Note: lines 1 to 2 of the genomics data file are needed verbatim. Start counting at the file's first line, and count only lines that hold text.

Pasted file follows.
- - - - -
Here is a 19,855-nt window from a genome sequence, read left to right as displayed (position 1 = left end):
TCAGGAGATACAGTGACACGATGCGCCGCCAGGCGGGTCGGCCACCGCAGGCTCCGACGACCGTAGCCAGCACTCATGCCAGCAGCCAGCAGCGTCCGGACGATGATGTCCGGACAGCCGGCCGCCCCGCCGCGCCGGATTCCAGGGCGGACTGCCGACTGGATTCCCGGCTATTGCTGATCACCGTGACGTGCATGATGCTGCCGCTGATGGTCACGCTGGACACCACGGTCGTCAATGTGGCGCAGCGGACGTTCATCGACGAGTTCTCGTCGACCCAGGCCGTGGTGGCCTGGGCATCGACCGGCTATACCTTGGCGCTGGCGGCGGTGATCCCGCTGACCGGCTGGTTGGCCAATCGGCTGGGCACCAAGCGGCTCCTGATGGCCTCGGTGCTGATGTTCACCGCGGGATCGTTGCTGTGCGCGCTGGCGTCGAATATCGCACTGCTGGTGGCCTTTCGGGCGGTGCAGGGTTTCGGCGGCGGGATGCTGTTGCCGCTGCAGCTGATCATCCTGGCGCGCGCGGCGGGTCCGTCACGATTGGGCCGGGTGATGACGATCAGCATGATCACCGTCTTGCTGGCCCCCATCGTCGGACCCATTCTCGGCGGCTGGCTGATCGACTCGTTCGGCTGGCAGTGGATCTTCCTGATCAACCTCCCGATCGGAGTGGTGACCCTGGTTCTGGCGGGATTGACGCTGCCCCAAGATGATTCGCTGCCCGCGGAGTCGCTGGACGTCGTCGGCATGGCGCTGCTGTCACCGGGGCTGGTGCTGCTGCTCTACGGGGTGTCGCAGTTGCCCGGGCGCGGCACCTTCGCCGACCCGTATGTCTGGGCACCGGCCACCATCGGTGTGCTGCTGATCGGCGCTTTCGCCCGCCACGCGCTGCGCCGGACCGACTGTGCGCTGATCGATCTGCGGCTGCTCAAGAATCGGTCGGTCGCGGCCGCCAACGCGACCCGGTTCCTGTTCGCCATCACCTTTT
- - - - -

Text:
Here is a 19,855-nt window from a genome sequence, read left to right as displayed (position 1 = left end):
TCAGGAGATACAGTGACACGATGCGCCGCCAGGCGGGTCGGCCACCGCAGGCTCCGACGACCGTAGCCAGCACTCATGCCAGCAGCCAGCAGCGTCCGGACGATGATGTCCGGACAGCCGGCCGCCCCGCCGCGCCGGATTCCAGGGCGGACTGCCGACTGGATTCCCGGCTATTGCTGATCACCGTGACGTGCATGATGCTGCCGCTGATGGTCACGCTGGACACCACGGTCGTCAATGTGGCGCAGCGGACGTTCATCGACGAGTTCTCGTCGACCCAGGCCGTGGTGGCCTGGGCATCGACCGGCTATACCTTGGCGCTGGCGGCGGTGATCCCGCTGACCGGCTGGTTGGCCAATCGGCTGGGCACCAAGCGGCTCCTGATGGCCTCGGTGCTGATGTTCACCGCGGGATCGTTGCTGTGCGCGCTGGCGTCGAATATCGCACTGCTGGTGGCCTTTCGGGCGGTGCAGGGTTTCGGCGGCGGGATGCTGTTGCCGCTGCAGCTGATCATCCTGGCGCGCGCGGCGGGTCCGTCACGATTGGGCCGGGTGATGACGATCAGCATGATCACCGTCTTGCTGGCCCCCATCGTCGGACCCATTCTCGGCGGCTGGCTGATCGACTCGTTCGGCTGGCAGTGGATCTTCCTGATCAACCTCCCGATCGGAGTGGTGACCCTGGTTCTGGCGGGATTGACGCTGCCCCAAGATGATTCGCTGCCCGCGGAGTCGCTGGACGTCGTCGGCATGGCGCTGCTGTCACCGGGGCTGGTGCTGCTGCTCTACGGGGTGTCGCAGTTGCCCGGGCGCGGCACCTTCGCCGACCCGTATGTCTGGGCACCGGCCACCATCGGTGTGCTGCTGATCGGCGCTTTCGCCCGCCACGCGCTGCGCCGGACCGACTGTGCGCTGATCGATCTGCGGCTGCTCAAGAATCGGTCGGTCGCGGCCGCCAACGCGACCCGGTTCCTGTTCGCCATCACCTTTT